The Evil Heart of Unbelief
Hebrews 3:12
Take heed, brothers, lest there be in any of you an evil heart of unbelief, in departing from the living God.

Anybody who has common power of observation, must be struck by the wonderful things which are constantly attributed in Holy Writ to faith, or believing in the word of God — be it what it will — and especially in that revelation of Himself which He has made in Christ Jesus (see Romans 4:5; Galatians 3:11; Mark 9:23; Matthew 17:20; Luke 8:48, &c.). But a second thing, equally beyond doubt, is universally asserted of this Divine grace: that from a true faith springs of necessity, like a tree from its root, a corresponding obedience, a bringing forth the fruits of the Spirit. To be a believer and a doer of the Word are the very same thing. Faith or belief is holy living, and holy living is faith, being one and indivisible; so that the inward principle, denoted by the term faith, comprehends all things which, whether in our justification or sanctification, are made by the word of God essential to our everlasting salvation. Now, then, this nature of ours, which makes us what we are — men, and not angels or brutes — is not a single or a simple thing, but is made up of at least two parts, what we call our heart and our head, or our understanding. The first, that by which we feel, and love, and hate, and have a choice or will; and the other, that by which we see what is right and true, and in a lower form of it, reason about the things of the world in which we live, and which our senses present to us. Some things belong only to the head, and if that consents to them, it is enough; it is the belief which belongs to that kind of truths. Such are many things in numbers, and what is called science, and many matters of fact; men and people, for instance, mentioned in books, and many concerns of this life; the heart or will has nothing to do with them one way or other. But other things have not only a true and a false, but a right and wrong about them, and when admitted as true, make it absolutely necessary for us to approve them and to act upon them, and by reason of them; and since, therefore, they touch at once the heart and the head, they cannot be really believed, unless those two parts of our nature go together. When they do so, then, and then only can we, indeed, and in truth, be said to believe them. And when anything is thus admitted, and beats down all opposition before it, and occupies all our nature, all the spiritual being, whatever of it by which we think and feel, is made to act as God intended it to do. As a wheel rolls when the needful force pushes it in a particular direction, or any other machine moves when the spring is touched, so does the man. He is agitated, he is moved; thought and feeling go forth into visible actions he does and acts accordingly; his nature is at unity with itself, and all obstacles being overpowered, impels him in one way. Now, the solemn thing for us to consider is this, that such is the case with all that God has revealed to us in the glorious gospel of His Son. It is not made up of things to be received into the head, only as part of us, and to be kept like book knowledge, outside of the soul, but it is to be accepted by our whole and entire soul. You see, then, in an instant, what a number of powerful enemies there are within us, to divide, even in things of themselves most clear, the heart and will from the head, and to prevent that living and true belief in Christ, and in His gospel without which no soul of man can be saved. What a fearful alienation from God, as a spiritual God, there is in the heart, whatever natural graces may adorn it! What an iron stubbornness of will and resolution to conform all things to itself, and not itself to the eternal law I Yet God, if He is God, is not a word, or a fancy, but an awful King, who must in all things be obeyed. Flowing from the same evil source, what an unspeakable repugnance there is to such a love of Christ, as shall have power over us. What vanities, what idolatries, what coldnesses! What an evil ally in the world about us, and the enemies — not of flesh and blood, but princedoms, dominations, and powers, even all the hosts of Satan — who rest not day or night, but toil to harden up the evil heart within us, to the destruction of all living faith, and the ruin of the soul.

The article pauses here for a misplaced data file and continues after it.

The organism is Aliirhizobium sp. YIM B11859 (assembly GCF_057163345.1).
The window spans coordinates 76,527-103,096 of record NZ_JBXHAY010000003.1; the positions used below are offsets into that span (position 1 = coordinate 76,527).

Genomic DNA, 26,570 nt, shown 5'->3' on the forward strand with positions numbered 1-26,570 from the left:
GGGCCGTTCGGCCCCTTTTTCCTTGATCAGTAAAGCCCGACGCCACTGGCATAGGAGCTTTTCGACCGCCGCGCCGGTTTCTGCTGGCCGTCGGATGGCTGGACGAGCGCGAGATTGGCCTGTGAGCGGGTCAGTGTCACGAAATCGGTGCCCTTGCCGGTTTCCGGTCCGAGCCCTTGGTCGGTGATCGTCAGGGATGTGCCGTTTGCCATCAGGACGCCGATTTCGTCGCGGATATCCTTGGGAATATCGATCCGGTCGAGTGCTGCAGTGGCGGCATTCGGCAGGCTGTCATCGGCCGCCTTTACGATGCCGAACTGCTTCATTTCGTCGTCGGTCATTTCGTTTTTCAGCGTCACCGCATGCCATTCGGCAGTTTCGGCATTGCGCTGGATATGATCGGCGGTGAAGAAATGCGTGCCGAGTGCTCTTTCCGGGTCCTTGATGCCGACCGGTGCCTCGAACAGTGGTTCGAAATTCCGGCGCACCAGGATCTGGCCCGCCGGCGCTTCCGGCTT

(J. Garbett.)

Parallel Verses
KJV: Take heed, brethren, lest there be in any of you an evil heart of unbelief, in departing from the living God.

WEB: Beware, brothers, lest perhaps there be in any one of you an evil heart of unbelief, in falling away from the living God;

On Vigilance as to a Heart of Unbelief
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